As Paul is now in prison in Rome, they have taken up another offering and given it to Epaphroditus and sent him to Rome with it. And as Paul receives this gift, Paul reciprocates by writing the book of Philippians, and having it sent back to the church at Philippi. In reality, the book of Philippians has been called a “thank-you letter,” a “thank-you note,” if you will. Paul, one of the few men to be so disciplined to write a thank-you letter. And this is what we have in Philippians.

And so, I want us to pick up our study of this. But suffice to say, what Paul feels for the Philippians, I feel for you. And I thank God for the relationship that He has allowed me to enjoy for over 11 years, and to be able to be a pastor to you and to bring the word of God to you. And I can only pray that God will allow me to have a long-lasting relationship of affection and love with you on into the future.

I. A Thankful Heart (Phil. 1:3) - REVIEW

Let us begin to look now beginning in verse 3. Verses 3 through 11 is what we call “the literary unit.” It is the paragraph. It is the unit of thought. And last time we looked at the first three verses. Just to simply remind you. I do not want to re-preach it. But, what Paul expresses to the Philippians, and what he feels for the Philippians, first: A Thankful Heart in verse 3. “I thank my God in all my remembrance of you.” He cannot get them out of his mind wherever he goes. Though he be separated by hundreds of miles, and beyond a different part of God’s terrain, nevertheless, he is continually remembering them and rehearsing in his mind how receptive they were to the word of God, and how it was that they were converted and saved. And it causes his heart to just burst forth with thanksgiving to God. This was not a job for Paul. This was a calling for Paul. He was all in, and he lived the ministry. And as people like the Philippians were responsive, they were etched in his mind and deposited in his soul. So, he has this thankful heart. And no doubt, he can recall in his mind the specifics of that for which he gives thanks.


II. A Joyful Spirit (Phil. 1:4) - REVIEW

And then, second, in verse 4, A Joyful Spirit. “Always offering prayer with joy in my every prayer for you all.” Paul continues to be an intercessor for them, and to stand in the gap and to mention them before God in prayer, and to beseech heaven on their behalf. And as he does so, they are not a burden. They are a blessing to him. And he is filled with joy and gladness and happiness. He no doubt prays with a smile on his face as he remembers the Philippians.


III. A Gospel Focus (Phil. 1:5) - REVIEW

And then third, in verse 5, we noted A Gospel Focus. “In view of your participation in the gospel from the first day until now.” He remembered when the gospel first came to them, how God opened Lydia’s heart, and she was converted, and how it spread like wildfire from there, and how they had fellowship in the gospel. There is a depth about their relationship that it is a participation in the gospel. There is no greater fellowship than that which is in the gospel of Jesus Christ. And in fact, there is no true fellowship outside of the gospel of Jesus Christ.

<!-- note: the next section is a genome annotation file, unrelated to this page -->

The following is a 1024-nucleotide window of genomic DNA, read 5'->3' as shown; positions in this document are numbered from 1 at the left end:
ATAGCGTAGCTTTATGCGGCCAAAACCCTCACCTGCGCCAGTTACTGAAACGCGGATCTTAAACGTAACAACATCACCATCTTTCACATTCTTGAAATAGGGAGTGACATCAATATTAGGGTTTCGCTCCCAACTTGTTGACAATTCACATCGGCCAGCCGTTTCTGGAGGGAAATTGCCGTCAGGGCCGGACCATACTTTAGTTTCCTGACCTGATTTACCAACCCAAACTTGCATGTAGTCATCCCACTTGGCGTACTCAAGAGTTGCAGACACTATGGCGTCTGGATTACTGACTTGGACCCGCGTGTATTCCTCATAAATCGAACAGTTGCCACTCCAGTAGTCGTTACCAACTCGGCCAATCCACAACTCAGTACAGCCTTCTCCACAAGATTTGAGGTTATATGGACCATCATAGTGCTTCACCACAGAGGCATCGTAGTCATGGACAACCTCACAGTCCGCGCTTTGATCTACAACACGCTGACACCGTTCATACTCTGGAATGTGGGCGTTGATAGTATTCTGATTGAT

IV. A Certain Hope (Phil. 1:6)

And so, we come now to verse 6 today. We want to continue to walk our way through this. I want you to note number four in verse 6, A Certain Hope. Paul had a positive certain hope for the Philippians regarding their future with the Lord. And Paul was convinced that they were genuinely converted to Christ, and that God would preserve them, and all the way to the end and one day they would stand together around the throne of God and be reunited as shepherd and flock. But notice what he says in verse 6, “For I am confident of this very thing.” And this word “confident” means, “to be strongly persuaded.” Paul was deeply fixed in his confidence about what God was doing in the life of the Philippians. And he said that, “He who began a good work in you.” We need to pause just for a moment and just give some careful thought to these words that, “He began a good work in you.”

First of all, who is the “He?” That “He” refers to God the Father. The antecedent would be in verse 3, “I thank my God.” And now in verse 6, “He who began a good work.” It is God the Father who was the One who began this work. And would you please note, it was not God and the Philippians, as if this is a joint effort in salvation. It is God and God alone who began this work. It is what we refer to as “monergistic regeneration.” You have heard me use that term before. The word “monergism” means there is only one active agent that is at work. “Synergism” means that there are two active agents. And most of the Christian world would hold to a synergistic understanding of the new birth, but not Paul, and not the Scripture, for we see here it was God, and we could add, “and God alone who began a good work in you.”